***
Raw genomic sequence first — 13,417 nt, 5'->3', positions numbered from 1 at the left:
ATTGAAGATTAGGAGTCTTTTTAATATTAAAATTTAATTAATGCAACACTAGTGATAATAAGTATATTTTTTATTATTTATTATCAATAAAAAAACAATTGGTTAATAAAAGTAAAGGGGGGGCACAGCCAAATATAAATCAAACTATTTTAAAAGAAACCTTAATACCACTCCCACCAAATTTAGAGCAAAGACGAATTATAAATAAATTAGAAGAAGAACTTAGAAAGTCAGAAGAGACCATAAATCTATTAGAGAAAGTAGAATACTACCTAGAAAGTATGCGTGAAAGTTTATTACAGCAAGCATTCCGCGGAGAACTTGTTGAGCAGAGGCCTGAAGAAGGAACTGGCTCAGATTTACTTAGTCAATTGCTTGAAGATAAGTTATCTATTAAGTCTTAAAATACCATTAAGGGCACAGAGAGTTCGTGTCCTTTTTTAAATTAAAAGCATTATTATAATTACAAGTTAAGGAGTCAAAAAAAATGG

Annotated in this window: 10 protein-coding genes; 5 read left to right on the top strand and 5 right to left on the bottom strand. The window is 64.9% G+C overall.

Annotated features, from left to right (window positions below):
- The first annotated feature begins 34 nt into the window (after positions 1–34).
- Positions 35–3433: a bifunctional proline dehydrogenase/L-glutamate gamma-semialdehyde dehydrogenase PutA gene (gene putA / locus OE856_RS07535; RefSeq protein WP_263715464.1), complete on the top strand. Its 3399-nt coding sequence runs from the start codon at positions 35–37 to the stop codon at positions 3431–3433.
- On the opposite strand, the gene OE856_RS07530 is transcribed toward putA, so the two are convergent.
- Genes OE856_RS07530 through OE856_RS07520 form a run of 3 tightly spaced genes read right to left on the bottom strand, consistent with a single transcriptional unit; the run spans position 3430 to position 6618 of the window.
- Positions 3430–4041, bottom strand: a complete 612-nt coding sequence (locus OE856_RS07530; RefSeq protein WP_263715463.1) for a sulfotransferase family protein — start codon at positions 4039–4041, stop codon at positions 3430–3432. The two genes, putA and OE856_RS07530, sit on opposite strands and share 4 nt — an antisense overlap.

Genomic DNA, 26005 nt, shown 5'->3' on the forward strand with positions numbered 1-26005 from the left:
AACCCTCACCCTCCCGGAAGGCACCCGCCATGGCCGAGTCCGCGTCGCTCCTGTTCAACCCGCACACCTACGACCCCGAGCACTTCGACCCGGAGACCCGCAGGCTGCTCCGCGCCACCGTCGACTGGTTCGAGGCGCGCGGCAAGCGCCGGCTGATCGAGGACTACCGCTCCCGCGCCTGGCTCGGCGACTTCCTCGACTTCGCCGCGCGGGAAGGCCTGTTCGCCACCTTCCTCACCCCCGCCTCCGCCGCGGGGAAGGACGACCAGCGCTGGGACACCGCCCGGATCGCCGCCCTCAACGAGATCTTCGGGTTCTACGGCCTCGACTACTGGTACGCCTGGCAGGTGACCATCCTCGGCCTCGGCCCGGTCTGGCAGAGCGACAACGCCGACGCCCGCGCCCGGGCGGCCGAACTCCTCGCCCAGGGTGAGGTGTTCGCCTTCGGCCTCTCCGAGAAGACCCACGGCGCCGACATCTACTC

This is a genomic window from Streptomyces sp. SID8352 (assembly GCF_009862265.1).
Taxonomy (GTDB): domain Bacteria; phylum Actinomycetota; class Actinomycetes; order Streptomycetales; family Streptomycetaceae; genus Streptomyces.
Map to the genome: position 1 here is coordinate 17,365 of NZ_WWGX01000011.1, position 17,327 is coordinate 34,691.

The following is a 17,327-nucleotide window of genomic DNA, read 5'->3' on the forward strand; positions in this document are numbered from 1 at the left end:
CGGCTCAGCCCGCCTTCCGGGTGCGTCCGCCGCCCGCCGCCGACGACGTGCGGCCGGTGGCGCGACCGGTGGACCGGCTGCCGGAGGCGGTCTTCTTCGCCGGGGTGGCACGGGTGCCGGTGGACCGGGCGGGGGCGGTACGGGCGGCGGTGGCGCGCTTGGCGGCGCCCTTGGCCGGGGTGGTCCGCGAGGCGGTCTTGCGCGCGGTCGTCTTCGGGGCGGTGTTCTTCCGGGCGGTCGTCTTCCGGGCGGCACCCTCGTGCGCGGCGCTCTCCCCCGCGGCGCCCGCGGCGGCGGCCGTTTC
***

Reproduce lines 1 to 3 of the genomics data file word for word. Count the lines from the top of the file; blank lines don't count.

Raw genomic sequence first — 13,417 nt, 5'->3', positions numbered from 1 at the left:
ATTGAAGATTAGGAGTCTTTTTAATATTAAAATTTAATTAATGCAACACTAGTGATAATAAGTATATTTTTTATTATTTATTATCAATAAAAAAACAATTGGTTAATAAAAGTAAAGGGGGGGCACAGCCAAATATAAATCAAACTATTTTAAAAGAAACCTTAATACCACTCCCACCAAATTTAGAGCAAAGACGAATTATAAATAAATTAGAAGAAGAACTTAGAAAGTCAGAAGAGACCATAAATCTATTAGAGAAAGTAGAATACTACCTAGAAAGTATGCGTGAAAGTTTATTACAGCAAGCATTCCGCGGAGAACTTGTTGAGCAGAGGCCTGAAGAAGGAACTGGCTCAGATTTACTTAGTCAATTGCTTGAAGATAAGTTATCTATTAAGTCTTAAAATACCATTAAGGGCACAGAGAGTTCGTGTCCTTTTTTAAATTAAAAGCATTATTATAATTACAAGTTAAGGAGTCAAAAAAAATGG

Annotated in this window: 10 protein-coding genes; 5 read left to right on the top strand and 5 right to left on the bottom strand. The window is 64.9% G+C overall.